Letter to US Congressmen for the unconditional renewal of MFN status for China
MOST FAVOURED NATION STATUS
THE PEOPLE'S REPUBLIC OF CHINA
The Hong Kong Democratic Foundation was established in 1989 as a political group, but has more recently focused on adopting the role of a political "Think Tank", addressing a wide range of economic, political and social issues.
The purpose of this communication to you(1) is to lobby for the unconditional renewal of Most Favoured Nation (MFN) status for the People's Republic of China, for although we do not deny that human rights in China have deteriorated during the last year, we strongly believe that the chances for an improvement in human rights there are greater if there is total separation of political issues from business issues.
No Way Without International Will
The purpose of withdrawal of MFN status is to use economic disadvantage to force action to improve human rights. However, unilateral action by one country only is unlikely to produce sufficient hardship to change China's stance. This might only be achieved if the European Union countries, Japan and other large economies can be persuaded to participate, but there is no sign at present that these countries have the appetite for concerted economic action to achieve a politico-social objective.
There is little doubt China would be prepared to ride out the short-term economic hardships and could largely neutralize the medium term economic damage the withdrawal of MFN might cause, through intensifying its trading activities with other countries, not least within the Asian area. During the recent long recession in the USA and Europe, the Asian economies scarcely suffered because they had reached a level of economic development where their own consumers were able to compensate for the downturn in purchasing from their traditional export markets. The consumers in these rapidly growing markets are becoming an increasingly important factor in international trade.
Economic Instruments for Economic Objectives, Political
Instruments for Political Objectives
Using economic measures to achieve political or social objective is ultimately a self-defeating exercise. American investment in China will be jeopardized and American business will be the loser as China favours other countries with its contracts.
American policy should focus on achieving a multi-national action plan approach to the application of pressure on China to improve its human rights standards. International co-operation on this issue can best be achieved if such action concentrates on non-economic pressures.
Building Pressure From Within
Our principal argument for the retention of MFN for China is our firm belief that the only sure way of achieving progress over human rights is as a result of pressures from within.
The demands for improvement in human rights and a more equitable and accountable system of law come from the newly emerging entrepreneurial class. These members of China's society are accumulating assets which they will want to see properly and adequately protected and not subject to the vagaries of arbitrary officialdom and the only way this can be achieved is through the development of an effective system of the rule of law, rather than rule of official and respect for human rights.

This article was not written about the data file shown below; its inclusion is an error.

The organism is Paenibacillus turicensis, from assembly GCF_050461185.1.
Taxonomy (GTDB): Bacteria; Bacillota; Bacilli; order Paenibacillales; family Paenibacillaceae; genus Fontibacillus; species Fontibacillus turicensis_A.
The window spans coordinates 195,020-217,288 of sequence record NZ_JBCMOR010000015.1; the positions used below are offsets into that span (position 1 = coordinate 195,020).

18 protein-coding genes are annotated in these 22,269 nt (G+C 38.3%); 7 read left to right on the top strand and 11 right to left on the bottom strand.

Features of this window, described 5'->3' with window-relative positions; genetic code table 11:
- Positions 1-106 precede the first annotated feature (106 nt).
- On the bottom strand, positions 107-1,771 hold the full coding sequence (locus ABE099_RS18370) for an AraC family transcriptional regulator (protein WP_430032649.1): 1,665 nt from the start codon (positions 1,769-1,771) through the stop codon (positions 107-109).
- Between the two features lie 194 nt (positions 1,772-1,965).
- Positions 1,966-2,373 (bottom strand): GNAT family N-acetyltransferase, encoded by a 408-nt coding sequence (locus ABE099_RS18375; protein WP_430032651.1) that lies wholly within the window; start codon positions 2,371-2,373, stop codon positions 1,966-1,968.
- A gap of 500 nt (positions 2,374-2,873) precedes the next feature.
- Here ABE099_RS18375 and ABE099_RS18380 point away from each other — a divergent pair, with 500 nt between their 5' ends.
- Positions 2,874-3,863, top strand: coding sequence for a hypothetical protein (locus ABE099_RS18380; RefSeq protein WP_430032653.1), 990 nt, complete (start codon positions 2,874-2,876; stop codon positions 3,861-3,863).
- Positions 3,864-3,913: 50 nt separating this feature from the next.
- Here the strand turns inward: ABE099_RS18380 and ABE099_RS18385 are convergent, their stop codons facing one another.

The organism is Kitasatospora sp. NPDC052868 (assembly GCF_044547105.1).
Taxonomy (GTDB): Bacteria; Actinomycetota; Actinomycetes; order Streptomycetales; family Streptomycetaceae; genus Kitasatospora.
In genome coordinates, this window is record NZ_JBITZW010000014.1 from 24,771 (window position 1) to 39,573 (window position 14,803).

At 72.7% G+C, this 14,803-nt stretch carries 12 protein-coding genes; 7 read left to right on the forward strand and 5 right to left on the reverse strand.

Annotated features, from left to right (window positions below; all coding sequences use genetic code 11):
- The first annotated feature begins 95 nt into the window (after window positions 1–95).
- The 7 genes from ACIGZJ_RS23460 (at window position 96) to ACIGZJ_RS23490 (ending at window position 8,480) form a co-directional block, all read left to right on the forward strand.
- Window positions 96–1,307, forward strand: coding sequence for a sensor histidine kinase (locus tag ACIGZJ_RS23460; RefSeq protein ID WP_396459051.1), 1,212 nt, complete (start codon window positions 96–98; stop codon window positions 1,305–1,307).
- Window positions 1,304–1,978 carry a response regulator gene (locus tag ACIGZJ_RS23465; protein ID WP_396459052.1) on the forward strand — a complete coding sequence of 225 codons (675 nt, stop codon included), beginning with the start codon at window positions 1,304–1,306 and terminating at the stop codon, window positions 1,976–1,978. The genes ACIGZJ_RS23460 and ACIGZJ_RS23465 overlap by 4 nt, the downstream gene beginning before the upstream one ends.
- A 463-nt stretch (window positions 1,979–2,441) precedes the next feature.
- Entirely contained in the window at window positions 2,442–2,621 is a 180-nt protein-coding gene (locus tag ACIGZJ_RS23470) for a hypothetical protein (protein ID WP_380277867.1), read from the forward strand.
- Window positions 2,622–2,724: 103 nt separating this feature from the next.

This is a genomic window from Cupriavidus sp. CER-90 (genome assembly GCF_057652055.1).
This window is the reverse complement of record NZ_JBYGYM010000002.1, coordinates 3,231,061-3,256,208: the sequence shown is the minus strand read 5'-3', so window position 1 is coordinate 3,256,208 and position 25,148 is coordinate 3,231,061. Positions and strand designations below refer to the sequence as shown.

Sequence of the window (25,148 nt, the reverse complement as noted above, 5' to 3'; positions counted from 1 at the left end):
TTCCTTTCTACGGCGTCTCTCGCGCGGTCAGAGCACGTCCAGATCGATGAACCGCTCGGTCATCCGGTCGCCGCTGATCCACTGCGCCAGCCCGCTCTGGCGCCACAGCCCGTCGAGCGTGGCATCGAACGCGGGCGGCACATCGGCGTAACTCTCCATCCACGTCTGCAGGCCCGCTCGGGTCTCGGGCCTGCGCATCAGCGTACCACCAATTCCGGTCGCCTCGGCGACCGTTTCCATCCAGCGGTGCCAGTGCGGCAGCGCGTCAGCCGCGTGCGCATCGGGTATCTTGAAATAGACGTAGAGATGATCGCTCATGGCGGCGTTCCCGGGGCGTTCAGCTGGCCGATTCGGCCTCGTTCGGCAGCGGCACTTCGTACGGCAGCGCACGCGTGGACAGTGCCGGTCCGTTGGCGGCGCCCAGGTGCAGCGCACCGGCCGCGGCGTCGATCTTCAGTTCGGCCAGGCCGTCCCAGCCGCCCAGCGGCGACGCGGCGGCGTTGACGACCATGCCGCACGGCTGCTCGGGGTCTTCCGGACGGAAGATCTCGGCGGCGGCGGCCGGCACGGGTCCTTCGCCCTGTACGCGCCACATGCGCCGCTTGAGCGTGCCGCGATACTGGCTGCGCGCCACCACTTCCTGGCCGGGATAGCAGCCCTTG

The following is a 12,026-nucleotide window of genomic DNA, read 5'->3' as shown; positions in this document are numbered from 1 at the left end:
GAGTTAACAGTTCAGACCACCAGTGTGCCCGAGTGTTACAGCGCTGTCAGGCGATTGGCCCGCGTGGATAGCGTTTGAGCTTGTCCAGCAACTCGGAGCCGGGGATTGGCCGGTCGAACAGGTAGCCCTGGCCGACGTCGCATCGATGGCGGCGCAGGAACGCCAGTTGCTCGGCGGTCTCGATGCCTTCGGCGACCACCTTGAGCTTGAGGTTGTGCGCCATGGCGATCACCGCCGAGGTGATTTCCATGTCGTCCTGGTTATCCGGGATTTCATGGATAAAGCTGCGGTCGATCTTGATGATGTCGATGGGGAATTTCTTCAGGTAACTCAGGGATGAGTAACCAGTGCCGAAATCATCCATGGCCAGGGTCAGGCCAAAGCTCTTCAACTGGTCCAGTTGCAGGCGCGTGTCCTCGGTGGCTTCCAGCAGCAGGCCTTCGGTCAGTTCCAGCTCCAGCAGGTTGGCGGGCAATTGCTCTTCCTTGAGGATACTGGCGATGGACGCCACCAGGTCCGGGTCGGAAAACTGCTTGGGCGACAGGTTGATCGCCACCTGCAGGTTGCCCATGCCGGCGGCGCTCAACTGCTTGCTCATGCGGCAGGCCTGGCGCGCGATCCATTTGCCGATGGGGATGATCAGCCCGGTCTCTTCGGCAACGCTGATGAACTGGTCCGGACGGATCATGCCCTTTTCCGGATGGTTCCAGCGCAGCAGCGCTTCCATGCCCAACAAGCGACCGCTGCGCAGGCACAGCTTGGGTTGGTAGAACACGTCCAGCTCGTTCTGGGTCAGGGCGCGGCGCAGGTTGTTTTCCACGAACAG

Already, we can see embryonic moves towards the implementation of a rule of law system, with Special Economic Zones such as Shenzhen and major economic areas like Guangdong Province looking to implement a better system of commercial law, based on what they see in place in Hong Kong.
Recently the National People's Congress passed a new Criminal Procedure Law which among other things formally recognized lawyers as a profession instead of merely state employees, limits the duration suspects could be held in custody without being charged and improve their access to defending lawyers both before and after they have been discharged. The status of the legal profession in China is being further enhanced through the recent promulgation of the Lawyers Law.
While these may seem very basic and minimal concessions, they are nevertheless important first steps down the right road and we have no doubt that the momentum towards an improved legal system and respect for human rights will build up in step with the development of China's economic progress.
By assisting in the development of China's economy, America will be helping to hasten improvements, not acquiescing to abuses, in the human rights situation there.
The Hong Kong Factor
In the short-term, at least, the withdrawal of MFN would have a significant adverse effect on Hong Kong. It is estimated that such a withdrawal would halve the growth rate of our economy from 5% to 2.5% and deprive 90,000 people of jobs, increasing the unemployment rate from just over 3% to a little under 7%. The reduction in growth rate would greatly hamper our ability to implement already much needed social programmes for the less well off members of our community and the growth in unemployment would further increase the need for them. These are problems and burdens we can ill afford, particularly at this very sensitive time in Hong Kong's history with the imminent transfer from British to Chinese sovereignty.
Our Final Words
We most strongly urge you(1) to vote for the unconditional renewal of MFN status for China.
Hong Kong Democratic Foundation 21 May, 1996
(1) US Congressmen
|Policy Paper - page revised 23-09-2002
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